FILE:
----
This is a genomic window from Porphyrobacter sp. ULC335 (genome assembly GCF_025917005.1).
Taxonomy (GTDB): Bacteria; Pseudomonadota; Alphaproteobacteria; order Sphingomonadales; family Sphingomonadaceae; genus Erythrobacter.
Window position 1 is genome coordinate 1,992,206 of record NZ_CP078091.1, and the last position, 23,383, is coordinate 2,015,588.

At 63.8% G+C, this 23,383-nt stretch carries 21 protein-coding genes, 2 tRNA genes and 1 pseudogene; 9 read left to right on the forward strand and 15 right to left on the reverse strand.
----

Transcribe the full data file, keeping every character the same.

This is a genomic window from Porphyrobacter sp. ULC335 (genome assembly GCF_025917005.1).
Taxonomy (GTDB): Bacteria; Pseudomonadota; Alphaproteobacteria; order Sphingomonadales; family Sphingomonadaceae; genus Erythrobacter.
Window position 1 is genome coordinate 1,992,206 of record NZ_CP078091.1, and the last position, 23,383, is coordinate 2,015,588.

At 63.8% G+C, this 23,383-nt stretch carries 21 protein-coding genes, 2 tRNA genes and 1 pseudogene; 9 read left to right on the forward strand and 15 right to left on the reverse strand.